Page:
Community emergency backup power

Whangamōmona is the first of four communities to receive emergency backup electricity generation to help power the township in the event of a power outage.

Powerco is installing the generation in a fenced-off area of a layby entering Whangamōmona, on the Stratford side of SH43 (Forgotten World Highway).

The generator and other equipment were delivered to site in October, with the backup supply expected to be operational by the end of 2023. To install communications and get the generator operational, a planned power outage is scheduled for Whangamōmona customers on Tuesday 19 December, between 1pm and 3pm. During this time, customers are expected to experience two 15-minute outages while the generator is turned on and then off again.

Communities receiving emergency backup supply

As well as Whangamōmona, the communities of Castlepoint, Riversdale Beach and Himatangi Beach will also be receiving emergency backup generation.

The generators will be delivered to these communities before the end of 2023 and commissioned for use in early 2024.

Supporting resilience

Our electricity network is made up of sections or ‘feeders’, connecting our customers to our substations. Power to the Whangamōmona, Castlepoint, Riversdale Beach and Himatangi communities is supplied by single feeders, which means we are unable to re-route power from another feeder to restore supply if there’s an outage, such as a tree going through a line in a storm, a vehicle colliding with a power pole, or during a planned outage for maintenance.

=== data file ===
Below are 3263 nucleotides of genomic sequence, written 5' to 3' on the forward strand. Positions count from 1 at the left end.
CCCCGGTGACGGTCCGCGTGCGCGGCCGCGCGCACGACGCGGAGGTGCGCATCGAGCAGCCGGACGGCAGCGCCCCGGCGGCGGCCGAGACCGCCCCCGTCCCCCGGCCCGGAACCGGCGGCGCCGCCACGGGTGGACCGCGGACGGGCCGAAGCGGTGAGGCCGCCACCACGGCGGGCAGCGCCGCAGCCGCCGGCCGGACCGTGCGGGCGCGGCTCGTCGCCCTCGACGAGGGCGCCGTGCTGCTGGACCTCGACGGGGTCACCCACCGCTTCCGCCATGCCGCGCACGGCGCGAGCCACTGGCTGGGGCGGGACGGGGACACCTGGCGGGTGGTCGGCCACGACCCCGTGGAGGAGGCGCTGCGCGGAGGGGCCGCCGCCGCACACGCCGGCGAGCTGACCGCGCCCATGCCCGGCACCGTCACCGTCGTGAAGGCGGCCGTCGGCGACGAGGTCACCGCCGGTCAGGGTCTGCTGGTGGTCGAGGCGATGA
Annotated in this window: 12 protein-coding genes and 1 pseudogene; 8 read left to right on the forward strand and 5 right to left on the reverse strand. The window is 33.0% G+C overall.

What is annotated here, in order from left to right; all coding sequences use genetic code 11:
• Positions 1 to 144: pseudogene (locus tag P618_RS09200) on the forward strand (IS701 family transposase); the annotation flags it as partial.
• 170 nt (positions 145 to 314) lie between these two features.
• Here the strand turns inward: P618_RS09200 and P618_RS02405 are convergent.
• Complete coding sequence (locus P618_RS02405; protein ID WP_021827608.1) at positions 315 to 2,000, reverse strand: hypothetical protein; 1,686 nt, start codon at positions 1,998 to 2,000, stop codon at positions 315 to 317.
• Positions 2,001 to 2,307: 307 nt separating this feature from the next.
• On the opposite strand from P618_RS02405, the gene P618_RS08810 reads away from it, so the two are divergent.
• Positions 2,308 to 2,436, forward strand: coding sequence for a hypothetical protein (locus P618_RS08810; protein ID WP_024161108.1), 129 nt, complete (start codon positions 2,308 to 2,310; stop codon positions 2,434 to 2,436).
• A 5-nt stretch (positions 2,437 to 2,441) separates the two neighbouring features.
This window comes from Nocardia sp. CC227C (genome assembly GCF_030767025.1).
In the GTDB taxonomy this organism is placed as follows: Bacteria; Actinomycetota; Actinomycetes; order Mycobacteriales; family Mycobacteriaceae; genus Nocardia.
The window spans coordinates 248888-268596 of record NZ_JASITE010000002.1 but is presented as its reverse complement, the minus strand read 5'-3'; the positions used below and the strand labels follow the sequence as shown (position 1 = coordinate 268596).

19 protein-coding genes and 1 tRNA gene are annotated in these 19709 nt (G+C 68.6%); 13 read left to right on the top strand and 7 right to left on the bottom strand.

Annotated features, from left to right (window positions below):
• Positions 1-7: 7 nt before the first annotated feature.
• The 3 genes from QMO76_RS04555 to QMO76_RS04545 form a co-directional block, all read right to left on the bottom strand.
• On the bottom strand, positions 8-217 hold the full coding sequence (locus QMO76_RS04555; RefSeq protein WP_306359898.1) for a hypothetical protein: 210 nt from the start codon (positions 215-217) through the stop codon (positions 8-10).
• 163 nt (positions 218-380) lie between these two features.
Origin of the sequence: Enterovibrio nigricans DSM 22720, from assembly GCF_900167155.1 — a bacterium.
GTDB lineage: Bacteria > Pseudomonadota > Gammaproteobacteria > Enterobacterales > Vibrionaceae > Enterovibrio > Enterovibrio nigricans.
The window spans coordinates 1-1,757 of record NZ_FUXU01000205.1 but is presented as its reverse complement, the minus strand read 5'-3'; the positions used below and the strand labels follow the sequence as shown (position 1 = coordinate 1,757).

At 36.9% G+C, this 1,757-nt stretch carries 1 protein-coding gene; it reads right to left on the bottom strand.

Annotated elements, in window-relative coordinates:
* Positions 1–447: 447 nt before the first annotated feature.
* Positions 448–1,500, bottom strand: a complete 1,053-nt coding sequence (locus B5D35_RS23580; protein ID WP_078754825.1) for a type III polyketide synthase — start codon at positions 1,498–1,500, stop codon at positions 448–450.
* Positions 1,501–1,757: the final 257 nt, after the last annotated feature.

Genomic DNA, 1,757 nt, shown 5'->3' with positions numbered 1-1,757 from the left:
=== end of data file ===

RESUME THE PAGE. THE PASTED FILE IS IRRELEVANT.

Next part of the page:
With generation, there’s a resource ready to help power the community in the event of the main electricity feed being unavailable. It also enables local communities to set up community hubs to supply essential services for people in the event of a natural disaster.

Conserving energy

While generation should be available when the main power supply is lost in the town, we will need to work together to reduce electricity use where we can so that the generator isn’t overloaded and can continue to power the likes of wifi, fridges, freezers and heating in winter. This means only using power when you need it.  For example, keeping your fridge and freezer operating, but reducing the use of the washing machine or dishwasher by washing dishes by hand. Only turning the light or heater on in the room you are in and turning off heated towels rails, and not using heat pumps for cooling during warmer months. You can read more ways to save energy here

A green crane lowering a large generator container with work people wearing PPE around it

Above: Work being carried out on the site of the Whangamōmona backup generation.

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